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Site Recovery Manager is valuable because it helps with the difficult problem of failing a group of virtual machines over to your DR site and bringing them up. Because there's things that must be changed in a machine in order to bring it up somewhere else like maybe its IP address or, you know, any slew of other things, the port groups or whatever it needs to be connected in, and you can either manually do all that by hand or you can program your recovery plan in Site Recovery Manager and it's pretty much, you know, menu driven because it's common things that you would have to do to a server in order to bring it up somewhere else, and you can go in there and you can actually have it prompt you to say oh, by the way, you need to turn on the database server before you turn on the next server. And it pauses and waits there so you can go over here and turn on your database server and then you click dismiss and it goes to the next step. Which you wrote all these steps into the Site Recovery Manager so that's what it does. Really helps execute a playbook for you to be able to help bring up your disaster recovery site.
Improvements to My Organization:
You know, I've gone to a lot of Site Recovery Manager training here and stuff. One of the things that I think that they minimize is that normally you'll never use your DR site. But what you have to do every year is test your DR site.
Room for Improvement:
Yeah, I would like more tools to help with editing the embedded databases. I have run into some issues where human error, not something that VMware themselves would have ever planned for, but human error, has caused the system to get out of sync. And the only way to correct that would be to actually manually edit the database, which you could do if Site Recovery Manager were on a Window server but now that everything's gone to this, Linux appliance, this sealed up appliance, it's very difficult to actually edit the database. Or maybe just have a reset button for them to be able to put everything back to a normal state. Maybe that's all they would need to do.
It's a very stable product. It is as scalable as VMware is itself.
It's really just an add on to the virtual center. It used to be responsible for replicating. It is no longer responsible for replicating. The replication portion of Site Recovery Manager has been moved to vSphere itself. A lot of people may not know this. So you do not need to buy Site Recovery Manager in order to replicate VMs around. You can do that for free. But the automation piece that I'm telling you about and the playbook and stuff is what you buy Site Recovery Manager for now.
I was responsible for designing and implementing a DR solution for my company and being that we're on a VMware environment it seemed only logical to go to VMware first because all the machines that I need to put at my, disaster recovery site are virtual servers I was like well I'm sure VMware has a solution.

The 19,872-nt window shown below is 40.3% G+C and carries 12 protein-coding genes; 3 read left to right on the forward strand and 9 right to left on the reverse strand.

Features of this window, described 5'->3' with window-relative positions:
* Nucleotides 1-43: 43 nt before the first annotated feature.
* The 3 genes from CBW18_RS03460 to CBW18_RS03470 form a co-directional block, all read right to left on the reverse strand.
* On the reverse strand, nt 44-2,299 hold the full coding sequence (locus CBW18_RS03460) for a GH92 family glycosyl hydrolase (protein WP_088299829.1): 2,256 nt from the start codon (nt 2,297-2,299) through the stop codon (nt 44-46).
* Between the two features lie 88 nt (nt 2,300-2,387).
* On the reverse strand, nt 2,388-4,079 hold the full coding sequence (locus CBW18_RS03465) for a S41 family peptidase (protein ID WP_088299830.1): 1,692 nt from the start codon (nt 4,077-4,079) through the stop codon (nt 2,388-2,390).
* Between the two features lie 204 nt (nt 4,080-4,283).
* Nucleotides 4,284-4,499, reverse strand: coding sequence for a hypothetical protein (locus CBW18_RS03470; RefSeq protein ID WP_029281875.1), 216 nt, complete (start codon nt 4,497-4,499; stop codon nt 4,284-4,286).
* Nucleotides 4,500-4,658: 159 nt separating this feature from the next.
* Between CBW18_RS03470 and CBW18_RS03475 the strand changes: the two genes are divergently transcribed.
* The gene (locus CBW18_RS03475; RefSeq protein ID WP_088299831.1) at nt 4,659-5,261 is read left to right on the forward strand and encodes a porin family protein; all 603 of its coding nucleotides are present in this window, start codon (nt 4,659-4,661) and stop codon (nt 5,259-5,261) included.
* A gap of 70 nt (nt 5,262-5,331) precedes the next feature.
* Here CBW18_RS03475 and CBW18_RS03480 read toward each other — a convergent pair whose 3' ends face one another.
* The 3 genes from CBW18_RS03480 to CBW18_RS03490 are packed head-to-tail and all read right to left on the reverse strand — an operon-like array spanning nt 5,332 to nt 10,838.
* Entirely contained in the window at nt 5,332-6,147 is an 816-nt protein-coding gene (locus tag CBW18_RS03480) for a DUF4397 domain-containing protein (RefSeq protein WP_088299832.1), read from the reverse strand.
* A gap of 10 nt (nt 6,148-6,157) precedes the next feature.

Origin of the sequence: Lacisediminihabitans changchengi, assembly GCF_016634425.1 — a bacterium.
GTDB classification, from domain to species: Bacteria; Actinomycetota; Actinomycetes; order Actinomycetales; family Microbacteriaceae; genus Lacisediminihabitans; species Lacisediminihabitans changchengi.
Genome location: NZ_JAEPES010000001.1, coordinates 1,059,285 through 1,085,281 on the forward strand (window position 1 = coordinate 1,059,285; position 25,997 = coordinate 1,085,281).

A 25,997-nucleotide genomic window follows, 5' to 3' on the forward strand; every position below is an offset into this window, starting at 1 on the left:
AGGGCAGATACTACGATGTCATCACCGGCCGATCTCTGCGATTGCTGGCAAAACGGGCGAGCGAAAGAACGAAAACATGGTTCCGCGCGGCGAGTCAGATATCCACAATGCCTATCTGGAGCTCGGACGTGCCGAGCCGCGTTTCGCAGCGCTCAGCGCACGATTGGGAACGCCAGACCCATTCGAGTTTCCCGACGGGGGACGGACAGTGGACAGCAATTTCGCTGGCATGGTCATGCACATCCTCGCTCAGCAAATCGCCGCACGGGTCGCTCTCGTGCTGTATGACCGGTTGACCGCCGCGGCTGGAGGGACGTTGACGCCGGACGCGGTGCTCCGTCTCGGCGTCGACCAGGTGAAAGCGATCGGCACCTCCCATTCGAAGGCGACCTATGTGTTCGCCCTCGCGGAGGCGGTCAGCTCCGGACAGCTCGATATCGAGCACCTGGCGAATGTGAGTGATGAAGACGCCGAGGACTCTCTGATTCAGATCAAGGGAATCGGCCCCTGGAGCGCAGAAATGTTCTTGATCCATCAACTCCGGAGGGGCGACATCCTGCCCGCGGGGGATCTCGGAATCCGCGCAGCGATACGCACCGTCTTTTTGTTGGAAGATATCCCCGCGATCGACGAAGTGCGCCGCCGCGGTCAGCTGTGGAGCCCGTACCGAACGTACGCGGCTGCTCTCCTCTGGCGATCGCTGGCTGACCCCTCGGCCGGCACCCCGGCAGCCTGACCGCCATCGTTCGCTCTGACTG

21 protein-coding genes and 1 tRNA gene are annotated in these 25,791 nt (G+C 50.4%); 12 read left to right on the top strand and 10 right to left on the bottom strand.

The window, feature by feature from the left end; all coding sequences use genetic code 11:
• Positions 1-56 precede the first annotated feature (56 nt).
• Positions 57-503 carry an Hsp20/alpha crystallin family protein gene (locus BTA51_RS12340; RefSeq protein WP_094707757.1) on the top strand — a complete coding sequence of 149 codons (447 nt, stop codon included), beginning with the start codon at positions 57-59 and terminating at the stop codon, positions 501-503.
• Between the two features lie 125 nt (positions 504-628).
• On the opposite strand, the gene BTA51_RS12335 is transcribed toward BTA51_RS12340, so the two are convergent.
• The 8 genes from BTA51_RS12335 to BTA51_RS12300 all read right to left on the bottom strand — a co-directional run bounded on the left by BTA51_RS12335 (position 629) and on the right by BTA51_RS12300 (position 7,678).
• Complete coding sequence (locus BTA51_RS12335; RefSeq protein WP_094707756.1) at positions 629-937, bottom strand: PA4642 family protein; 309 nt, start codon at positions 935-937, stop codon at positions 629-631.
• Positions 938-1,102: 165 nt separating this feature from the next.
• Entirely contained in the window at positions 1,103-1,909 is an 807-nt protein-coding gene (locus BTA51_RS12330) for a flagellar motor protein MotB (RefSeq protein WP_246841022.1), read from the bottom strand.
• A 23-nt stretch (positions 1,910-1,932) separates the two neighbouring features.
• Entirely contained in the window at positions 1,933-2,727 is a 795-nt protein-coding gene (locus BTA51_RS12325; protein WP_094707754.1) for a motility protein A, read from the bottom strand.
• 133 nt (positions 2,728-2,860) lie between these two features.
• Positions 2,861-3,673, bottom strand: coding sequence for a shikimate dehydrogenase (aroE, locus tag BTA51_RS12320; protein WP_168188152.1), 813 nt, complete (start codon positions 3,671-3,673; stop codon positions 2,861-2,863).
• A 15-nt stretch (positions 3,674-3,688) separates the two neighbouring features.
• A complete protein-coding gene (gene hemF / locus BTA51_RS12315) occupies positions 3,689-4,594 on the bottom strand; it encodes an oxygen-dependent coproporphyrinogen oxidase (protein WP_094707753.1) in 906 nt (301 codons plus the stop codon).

Being able to test the environment, being able to make the changes to the virtual servers so they could come up on a different network. I needed to be able to go in there and change things like the IP address, the DNS settings and stuff like that to be able for them to come up at a different location.
Least favorite things about Site Recovery Manager. It is a little bit difficult to get it set up the first time you've ever just because it is so different.
Actually paid a consultant to come out and help me, train me on how to install it the very first time I installed it three versions ago but I've done it enough now to where I'm comfortable with it.
Other Solutions Considered:
No, there weren't at the time I did it. I've been using Site Recovery Manager for several years so.
I always think there's room for improvement. They would seriously need to sit down and take a machine. I want to bring this machine up over here on a different network at a different location. And write down all the steps that they would manually do if they were going to do this process by hand. And like I said the replication is free. So they could technically replicate that over there right now today, make a copy of it and go oh, okay, go bring it up over there and write down all the steps that you have to manually do and then multiply that times the number of machines that you have to do for your DR site.
In my case it's about one hundred. I need to bring up about one hundred servers. Then you sit there and think to yourself okay, so, and you could just, you know, take your watch and say okay, I'm going to start now. I'm going to go over there and see what it takes to get this server up at the DR site. Oh, that took me about 20 minutes. Okay, well, then, you multiply that times a hundred and you're at 200- 2000 minutes, okay. So would you have 2000 minutes’ worth of time to go through and bring, you know, work on all these servers in the-in the case of a DR scenario. And if the answer's no, then you probably should look at something to help you out. Some tool to help you out with that and that's what Site Recovery Manager brings.
Everybody looks at reviews and I look at the negative reviews as well because I feel like sometimes that some of the positive reviews may not have been real but, up, people will always complain about something they don't like. They're the most vocal so for Site Recovery Manager I would probably type in Site Recovery Manager reviews into a search engine.
Disclosure: I am a real user, and this review is based on my own experience and opinions.
Nov 09 2015